Published online 21 December 2000 | Nature | doi:10.1038/news001221-10

News

Encouraging results for Alzheimer's vaccine

Vaccinated mice keep their memory in the face of Alzheimer's disease.

Researchers developing a vaccine against Alzheimer's disease have shown that it seems to stop mice with the condition losing their memory1br>. The results boost hopes that such vaccines could delay or prevent similar symptoms in people.

"This is big news," says Paul Chapman who studies Alzheimer's at Cardiff University, UK. "If the results had gone the other way then a lot of people would have been forced to rethink."

The vaccine also reduces the build-up of protein deposits in mouse brains -- the other major indicator of Alzheimer's disease. The pharmaceutical company Elan, based in Dublin, Ireland, is poised to begin large-scale human clinical trials of a potential treatment based on the vaccine. But what works in mice does not always work in people and the vaccine will still have to prove its worth in a battery of further tests.

Nearly one in ten people over the age of 65 suffers the dementia brought on by Alzheimer's disease, and the risk rises fourfold for those over 80. Several genes have been linked to the condition -- particularly one that codes for a protein known as beta-amyloid peptide.

Mutations to this gene cause the protein to be overproduced, forming the bulk of the fibrous 'senile plaques' seen in the brains of Alzheimer's patients and killing nerve cells. When the corresponding mouse gene is altered, the animals develop certain hallmarks of the disease, including protein deposits.

Richard Morris of Edinburgh University in Scotland and colleagues have now discovered that such 'Alzheimer's-model' mice seem to suffer similar age-related mental problems to human patients1.

Last year4researchers showed that when such Alzheimer's mice are vaccinated with beta-amyloid peptide they develop antibodies against the protein which sweep the brain clean of the plaques. Now Peter St George-Hyslop of the University of Toronto in Canada and his colleagues and a second team led by Dave Morgan of the University of South Florida at Tampa show that the vaccine also reduces learning and memory loss as the mice age.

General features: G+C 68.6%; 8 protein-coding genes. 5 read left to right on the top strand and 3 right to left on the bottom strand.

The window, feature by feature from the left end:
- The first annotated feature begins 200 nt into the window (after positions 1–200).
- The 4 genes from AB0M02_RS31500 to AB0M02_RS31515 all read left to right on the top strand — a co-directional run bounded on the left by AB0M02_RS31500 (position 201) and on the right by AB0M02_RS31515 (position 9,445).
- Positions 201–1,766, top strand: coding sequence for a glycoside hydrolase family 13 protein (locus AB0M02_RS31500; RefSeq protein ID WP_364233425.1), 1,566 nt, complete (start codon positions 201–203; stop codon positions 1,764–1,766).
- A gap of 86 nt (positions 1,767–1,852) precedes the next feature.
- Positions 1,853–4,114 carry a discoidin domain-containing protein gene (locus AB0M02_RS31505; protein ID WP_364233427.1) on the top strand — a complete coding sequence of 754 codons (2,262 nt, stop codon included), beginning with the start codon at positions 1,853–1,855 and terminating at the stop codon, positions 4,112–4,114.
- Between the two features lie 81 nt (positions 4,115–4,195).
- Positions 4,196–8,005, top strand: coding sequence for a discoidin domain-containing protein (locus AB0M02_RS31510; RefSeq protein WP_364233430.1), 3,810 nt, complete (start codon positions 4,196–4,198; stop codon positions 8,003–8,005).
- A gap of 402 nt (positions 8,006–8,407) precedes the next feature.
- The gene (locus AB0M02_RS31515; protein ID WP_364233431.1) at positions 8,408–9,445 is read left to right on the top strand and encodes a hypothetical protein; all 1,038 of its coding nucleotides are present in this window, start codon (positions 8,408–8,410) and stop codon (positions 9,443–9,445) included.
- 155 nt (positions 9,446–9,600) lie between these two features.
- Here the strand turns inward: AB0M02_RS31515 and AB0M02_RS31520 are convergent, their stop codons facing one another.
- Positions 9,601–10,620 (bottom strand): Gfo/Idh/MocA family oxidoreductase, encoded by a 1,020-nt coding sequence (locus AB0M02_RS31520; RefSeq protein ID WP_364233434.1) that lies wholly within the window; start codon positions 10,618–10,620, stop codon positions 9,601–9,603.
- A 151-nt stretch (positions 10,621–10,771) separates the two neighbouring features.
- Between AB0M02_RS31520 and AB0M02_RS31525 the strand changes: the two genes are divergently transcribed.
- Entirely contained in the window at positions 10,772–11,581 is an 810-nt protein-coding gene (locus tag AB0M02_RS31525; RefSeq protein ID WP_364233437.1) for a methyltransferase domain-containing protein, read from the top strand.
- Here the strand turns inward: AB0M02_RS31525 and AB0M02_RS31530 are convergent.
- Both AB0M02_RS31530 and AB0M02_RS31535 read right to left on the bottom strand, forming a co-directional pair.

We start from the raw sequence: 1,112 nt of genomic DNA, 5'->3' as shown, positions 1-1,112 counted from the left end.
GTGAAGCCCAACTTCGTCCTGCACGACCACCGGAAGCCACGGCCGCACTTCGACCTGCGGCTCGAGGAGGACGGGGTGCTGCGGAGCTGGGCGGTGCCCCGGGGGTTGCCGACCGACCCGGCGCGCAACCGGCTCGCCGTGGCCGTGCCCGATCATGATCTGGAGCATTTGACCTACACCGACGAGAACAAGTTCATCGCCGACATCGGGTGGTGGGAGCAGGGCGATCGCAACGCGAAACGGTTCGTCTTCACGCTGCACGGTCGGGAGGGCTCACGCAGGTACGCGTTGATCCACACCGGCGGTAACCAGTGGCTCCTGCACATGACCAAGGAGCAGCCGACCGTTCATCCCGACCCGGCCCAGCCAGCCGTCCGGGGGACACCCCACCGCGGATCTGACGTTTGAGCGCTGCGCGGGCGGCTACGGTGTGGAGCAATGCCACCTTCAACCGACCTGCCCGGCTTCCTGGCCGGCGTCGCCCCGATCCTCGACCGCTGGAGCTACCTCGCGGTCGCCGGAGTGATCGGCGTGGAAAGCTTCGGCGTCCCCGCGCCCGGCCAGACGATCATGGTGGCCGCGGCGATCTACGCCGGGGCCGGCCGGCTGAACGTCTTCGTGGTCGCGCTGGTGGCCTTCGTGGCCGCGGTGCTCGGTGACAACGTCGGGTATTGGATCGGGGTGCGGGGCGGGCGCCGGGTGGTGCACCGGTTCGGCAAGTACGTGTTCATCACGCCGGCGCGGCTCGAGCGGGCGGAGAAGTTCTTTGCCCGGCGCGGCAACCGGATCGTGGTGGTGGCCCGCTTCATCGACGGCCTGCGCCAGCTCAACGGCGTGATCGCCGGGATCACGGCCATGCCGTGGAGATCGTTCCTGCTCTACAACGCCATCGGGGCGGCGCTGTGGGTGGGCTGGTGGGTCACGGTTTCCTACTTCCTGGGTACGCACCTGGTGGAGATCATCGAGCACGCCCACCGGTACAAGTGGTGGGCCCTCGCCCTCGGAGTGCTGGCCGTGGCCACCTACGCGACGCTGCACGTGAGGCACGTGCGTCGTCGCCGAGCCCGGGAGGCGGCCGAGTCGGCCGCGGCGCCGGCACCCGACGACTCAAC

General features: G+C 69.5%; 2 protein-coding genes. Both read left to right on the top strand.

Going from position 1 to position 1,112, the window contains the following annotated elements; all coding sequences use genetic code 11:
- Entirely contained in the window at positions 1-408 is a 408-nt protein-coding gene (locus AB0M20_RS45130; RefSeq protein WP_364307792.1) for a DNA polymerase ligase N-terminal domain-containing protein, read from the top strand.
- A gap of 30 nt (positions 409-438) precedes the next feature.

Each group gave Alzheimer's mice learning and memory tests, in which the animals had to swim to a submerged platform. In one trial the platform was moved each day, testing short-term memory. The second trial investigated 'spatial-reference' memory by leaving the platform in one place and testing the mice once a month.

Mice given the test vaccine developed fewer and smaller protein deposits in their brains and performed markedly better than unvaccinated animals in both types of memory test. These results are reported in Nature.

The really significant aspect of this work to me is not so much the result but the process they use," says Chapman. "Other treatment studies tend to create the pathology of Alzheimer's [the protein blobs] and then try to make them go away. Tests of behaviour like this are critical."

Whether the protein deposits actually cause dementia in people is something of an open question among Alzheimer's researchers. Some believe they do, and that preventing the deposits from forming should relieve the distressing mental symptoms, although others disagree. This work, Morgan says, supports the hypothesis that the two are related. But it does not prove anything because a combination of factors could still be involved.

"It is certainly encouraging and we are all hoping that some kind of human application follows," says John O'Keefe, a UK neuroscientist at University College London who studies the behavioural defects seen in Alzheimer's disease. However, the mouse models don't seem to show the same neural destruction suffered by human patients, he says. "So I think we're going to have to take a closer look at exactly what goes wrong in the brain before we can rectify it." 

  • References

    1. Chen,G. et al. A learning deficit related to age and beta-amyloid plaques in a mouse model of Alzheimer's disease. Nature 408, 975 - 979 2000. | Article | PubMed | ISI | ChemPort |
    2. Janus,C. et al. A beta-peptide immunisation reduces behavioural impairment and plaques in a model of Alzheimer's disease. Nature 408, 979 - 982 2000. | Article | PubMed | ISI | ChemPort |
    3. Morgan,D. et al. A beta-peptide vaccination prevents memory loss in an animal model of Alzheimer's disease. Nature 408 982 - 985 2000. | Article | PubMed | ISI | ChemPort |
    4. Schenk,D. et al. Immunisation with amyloid-beta attenuates Alzheimer's disease-like pathology in the PDAPP mouse. Nature 400, 173 - 177 1999. | Article | PubMed | ISI | ChemPort |